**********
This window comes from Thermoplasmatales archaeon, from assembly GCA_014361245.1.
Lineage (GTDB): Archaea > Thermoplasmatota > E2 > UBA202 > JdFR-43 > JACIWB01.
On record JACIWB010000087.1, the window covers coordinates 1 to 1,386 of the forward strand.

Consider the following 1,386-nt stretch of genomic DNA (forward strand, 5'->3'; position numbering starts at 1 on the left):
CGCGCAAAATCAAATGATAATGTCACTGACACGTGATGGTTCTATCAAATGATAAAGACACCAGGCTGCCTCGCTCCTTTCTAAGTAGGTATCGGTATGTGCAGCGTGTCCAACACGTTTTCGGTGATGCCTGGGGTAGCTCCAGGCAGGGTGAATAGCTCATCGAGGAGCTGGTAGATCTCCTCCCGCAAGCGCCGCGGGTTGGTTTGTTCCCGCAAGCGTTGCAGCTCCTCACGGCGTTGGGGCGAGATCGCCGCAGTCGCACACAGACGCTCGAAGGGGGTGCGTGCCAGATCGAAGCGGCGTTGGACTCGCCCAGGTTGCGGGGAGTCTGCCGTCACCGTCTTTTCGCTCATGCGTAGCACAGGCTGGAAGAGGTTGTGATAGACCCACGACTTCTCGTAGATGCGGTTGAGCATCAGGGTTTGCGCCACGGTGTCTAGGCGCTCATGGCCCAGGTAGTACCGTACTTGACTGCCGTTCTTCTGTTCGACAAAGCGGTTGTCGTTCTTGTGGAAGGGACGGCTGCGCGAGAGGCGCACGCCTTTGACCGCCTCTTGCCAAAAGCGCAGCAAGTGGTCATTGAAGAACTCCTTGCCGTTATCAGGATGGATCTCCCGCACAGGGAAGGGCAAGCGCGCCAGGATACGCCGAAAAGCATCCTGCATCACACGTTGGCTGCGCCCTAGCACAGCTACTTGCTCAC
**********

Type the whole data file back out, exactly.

This window comes from Thermoplasmatales archaeon, from assembly GCA_014361245.1.
Lineage (GTDB): Archaea > Thermoplasmatota > E2 > UBA202 > JdFR-43 > JACIWB01.
On record JACIWB010000087.1, the window covers coordinates 1 to 1,386 of the forward strand.

Consider the following 1,386-nt stretch of genomic DNA (forward strand, 5'->3'; position numbering starts at 1 on the left):
CGCGCAAAATCAAATGATAATGTCACTGACACGTGATGGTTCTATCAAATGATAAAGACACCAGGCTGCCTCGCTCCTTTCTAAGTAGGTATCGGTATGTGCAGCGTGTCCAACACGTTTTCGGTGATGCCTGGGGTAGCTCCAGGCAGGGTGAATAGCTCATCGAGGAGCTGGTAGATCTCCTCCCGCAAGCGCCGCGGGTTGGTTTGTTCCCGCAAGCGTTGCAGCTCCTCACGGCGTTGGGGCGAGATCGCCGCAGTCGCACACAGACGCTCGAAGGGGGTGCGTGCCAGATCGAAGCGGCGTTGGACTCGCCCAGGTTGCGGGGAGTCTGCCGTCACCGTCTTTTCGCTCATGCGTAGCACAGGCTGGAAGAGGTTGTGATAGACCCACGACTTCTCGTAGATGCGGTTGAGCATCAGGGTTTGCGCCACGGTGTCTAGGCGCTCATGGCCCAGGTAGTACCGTACTTGACTGCCGTTCTTCTGTTCGACAAAGCGGTTGTCGTTCTTGTGGAAGGGACGGCTGCGCGAGAGGCGCACGCCTTTGACCGCCTCTTGCCAAAAGCGCAGCAAGTGGTCATTGAAGAACTCCTTGCCGTTATCAGGATGGATCTCCCGCACAGGGAAGGGCAAGCGCGCCAGGATACGCCGAAAAGCATCCTGCATCACACGTTGGCTGCGCCCTAGCACAGCTACTTGCTCAC